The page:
My family member is very sensitive to what other family members do, for example, talking back to the tv when you disagree or getting irritated when playing a game. Also loud laughing. All these things are translated into fear. I don’t know how to deal with this. My husband seems unwilling to change his behavior and it does seem on the verge of being micro managed. But I don’t like seeing my dtr so uncomfortable. I suggested to her that we all discuss and try to solve the issues but she is hesitant to do it since she doesn’t think it will help. We’ve talked before and nothing changes. Anyone have advice on how to handle this?
This is interesting as these things bother me as well (I do not have sz). We recently had my BF and his two sons living with us. The loud laughing at TV shows really bothered me as well as the TV itself. We ended up getting wireless headphones for those who wanted to watch TV when no one else was watching. They also have noise blocking headphones. Perhaps those would work for her. Or she could put her earbuds in and listen to music?
I’ve read many articles about how the family responds to having a MI person in the household.
The main caregiver is usually more compassionate towards the illness, and has taken more time informing themselves. You have a better understanding of how your daughter reacts.
Others in the household have different opinions.
i.e. It’s my home, I shouldn’t have to change my ways to be accomodating, he/she should learn to deal.
or I’m not going to let he/she manipulate and run the show.
or he/she is really not that bad, faking or acting but not really ill.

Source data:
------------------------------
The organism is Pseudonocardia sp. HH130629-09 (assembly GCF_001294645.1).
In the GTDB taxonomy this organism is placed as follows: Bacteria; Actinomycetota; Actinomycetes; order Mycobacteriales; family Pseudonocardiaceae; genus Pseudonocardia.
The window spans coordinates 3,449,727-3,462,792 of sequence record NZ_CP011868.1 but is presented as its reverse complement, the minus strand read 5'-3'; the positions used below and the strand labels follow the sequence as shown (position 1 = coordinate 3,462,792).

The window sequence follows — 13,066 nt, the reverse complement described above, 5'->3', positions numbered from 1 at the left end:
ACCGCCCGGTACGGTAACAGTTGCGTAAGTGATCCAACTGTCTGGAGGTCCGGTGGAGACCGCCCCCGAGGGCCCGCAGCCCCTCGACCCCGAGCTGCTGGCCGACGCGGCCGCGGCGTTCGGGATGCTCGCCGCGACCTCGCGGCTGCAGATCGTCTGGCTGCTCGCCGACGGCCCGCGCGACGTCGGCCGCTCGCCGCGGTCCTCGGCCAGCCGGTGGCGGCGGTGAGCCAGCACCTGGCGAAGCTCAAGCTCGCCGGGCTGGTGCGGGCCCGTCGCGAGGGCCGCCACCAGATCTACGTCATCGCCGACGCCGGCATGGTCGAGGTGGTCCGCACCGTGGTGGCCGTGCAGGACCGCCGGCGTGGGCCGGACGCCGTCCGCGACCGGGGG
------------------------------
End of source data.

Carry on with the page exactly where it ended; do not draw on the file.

Everyone is on their own page and no one really understands, sometimes it can be uncaring.
Maybe that’s why our loved ones isolate? rather than feel uncomfortable. We know the a person with severe autism is very sensitive to noise, maybe with MI it is similar?
So many questions. I have alot of thoughts that go unanswered.
Take care annie
She has headphones but they don’t block the sound for her. It would probably be worth it to get the noise blocking ones. I hadn’t thought of that. I’ll look into that. Thanks
The attitudes you mentioned–that’s what’s going on here. We don’t always take what is said seriously and then other times try to fit the MI person into things that are impossible for them to do. So confusing.
@cgforall Here is an option (I’ve never tried any so I don’t know if these are any good - nor am I trying to boost the sales : ) They say signficant reduction.
The problems with tv noise and laughter and voices are real. I think you are correct in identifying your daughter’s fear.
I am in similar situation where some family members do not change their behavior, for whatever reason. I just try really hard to be aware of how my family member with sz is doing and respond with whatever is needed. One book I read called one of the needs “benign neglect.” My interpretation is that a person with sz might need to be a little bit on their own and not bothered in order to feel well.
You are in a very common difficult situation and I agree with trying to find the best logistical solutions like noise cancelling headphones etc. For some reason, many people either cannot or choose not to change their behavior when a family member is experiencing more symptoms. You are doing the best you can for your daughter and your whole family.
Thank you your comments make me feel better. It’s good to know my family isn’t alone in the situation.